Discussions about how to prepare students to thrive in the 21st century highlight the need to acquire key competencies beyond the basics, such as digital, civic, self-knowledge and interpersonal competencies, among others.
While the phrase “21st century education” often means an education that involves technology, researchers have found that the kinds of competencies needed for work and life during a century that will likely be defined by “volatility, uncertainty, complexity and ambiguity” (VUCA) encompass far more than technological competencies.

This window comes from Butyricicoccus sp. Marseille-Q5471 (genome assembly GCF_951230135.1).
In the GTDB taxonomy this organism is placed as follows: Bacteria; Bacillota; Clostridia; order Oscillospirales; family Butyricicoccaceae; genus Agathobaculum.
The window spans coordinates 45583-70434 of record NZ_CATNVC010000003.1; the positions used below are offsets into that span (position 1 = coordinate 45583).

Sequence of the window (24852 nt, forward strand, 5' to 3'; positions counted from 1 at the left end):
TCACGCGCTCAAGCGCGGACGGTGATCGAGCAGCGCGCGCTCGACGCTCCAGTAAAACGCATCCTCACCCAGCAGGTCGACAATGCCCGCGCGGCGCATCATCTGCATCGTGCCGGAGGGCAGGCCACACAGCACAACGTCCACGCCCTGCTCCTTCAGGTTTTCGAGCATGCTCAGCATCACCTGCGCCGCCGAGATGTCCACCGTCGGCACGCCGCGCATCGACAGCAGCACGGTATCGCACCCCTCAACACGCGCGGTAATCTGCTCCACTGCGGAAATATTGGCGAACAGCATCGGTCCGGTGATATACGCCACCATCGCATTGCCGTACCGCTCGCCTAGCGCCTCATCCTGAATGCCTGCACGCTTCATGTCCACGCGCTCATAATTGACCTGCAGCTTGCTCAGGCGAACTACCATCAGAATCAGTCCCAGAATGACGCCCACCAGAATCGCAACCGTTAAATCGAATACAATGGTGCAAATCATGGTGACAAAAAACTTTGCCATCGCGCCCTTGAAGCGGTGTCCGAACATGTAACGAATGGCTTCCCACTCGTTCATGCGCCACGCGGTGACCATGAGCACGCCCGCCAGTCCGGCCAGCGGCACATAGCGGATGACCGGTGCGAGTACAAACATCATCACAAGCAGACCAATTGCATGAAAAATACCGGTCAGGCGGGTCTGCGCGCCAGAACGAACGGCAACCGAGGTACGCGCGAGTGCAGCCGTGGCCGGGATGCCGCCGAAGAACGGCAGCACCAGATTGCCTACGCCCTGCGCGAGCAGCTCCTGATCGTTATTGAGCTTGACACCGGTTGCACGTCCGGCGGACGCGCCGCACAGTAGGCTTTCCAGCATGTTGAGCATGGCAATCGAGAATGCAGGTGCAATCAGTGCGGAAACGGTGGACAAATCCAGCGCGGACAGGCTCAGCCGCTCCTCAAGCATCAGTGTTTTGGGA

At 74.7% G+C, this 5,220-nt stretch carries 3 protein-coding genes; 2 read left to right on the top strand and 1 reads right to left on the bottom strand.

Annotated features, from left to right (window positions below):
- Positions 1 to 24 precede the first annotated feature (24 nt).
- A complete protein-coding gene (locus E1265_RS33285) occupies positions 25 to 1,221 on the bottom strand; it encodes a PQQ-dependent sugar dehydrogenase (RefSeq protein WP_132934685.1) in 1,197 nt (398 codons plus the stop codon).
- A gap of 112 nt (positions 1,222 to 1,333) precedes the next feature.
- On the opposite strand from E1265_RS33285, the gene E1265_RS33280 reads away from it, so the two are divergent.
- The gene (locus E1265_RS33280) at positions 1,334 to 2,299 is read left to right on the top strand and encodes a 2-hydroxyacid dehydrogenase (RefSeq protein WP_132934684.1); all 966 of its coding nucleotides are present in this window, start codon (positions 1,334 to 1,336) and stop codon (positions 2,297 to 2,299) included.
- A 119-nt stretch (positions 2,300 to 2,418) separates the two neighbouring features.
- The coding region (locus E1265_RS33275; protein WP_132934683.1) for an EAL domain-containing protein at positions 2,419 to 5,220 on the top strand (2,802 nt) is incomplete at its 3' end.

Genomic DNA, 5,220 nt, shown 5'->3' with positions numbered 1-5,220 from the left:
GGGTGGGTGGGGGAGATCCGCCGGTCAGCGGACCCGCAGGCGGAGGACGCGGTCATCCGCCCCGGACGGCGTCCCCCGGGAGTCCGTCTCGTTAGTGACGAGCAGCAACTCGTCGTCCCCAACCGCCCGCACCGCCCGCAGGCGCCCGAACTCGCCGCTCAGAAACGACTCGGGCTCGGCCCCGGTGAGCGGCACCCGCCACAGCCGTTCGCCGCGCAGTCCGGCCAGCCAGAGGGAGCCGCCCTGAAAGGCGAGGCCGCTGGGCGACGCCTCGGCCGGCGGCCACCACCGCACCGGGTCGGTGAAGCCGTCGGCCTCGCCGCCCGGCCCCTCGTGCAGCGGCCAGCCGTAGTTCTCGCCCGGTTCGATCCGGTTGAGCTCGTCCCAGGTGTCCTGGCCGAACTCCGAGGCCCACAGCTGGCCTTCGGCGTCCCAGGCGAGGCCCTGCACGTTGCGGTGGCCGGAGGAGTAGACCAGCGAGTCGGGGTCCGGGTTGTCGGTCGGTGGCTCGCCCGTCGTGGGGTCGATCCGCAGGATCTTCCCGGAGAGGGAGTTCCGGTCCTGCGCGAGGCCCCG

In this context, how are instructional priorities represented in national curricular frameworks? How do these curricular frameworks reflect the competencies that students need to thrive in the 21stcentury, as identified by research?
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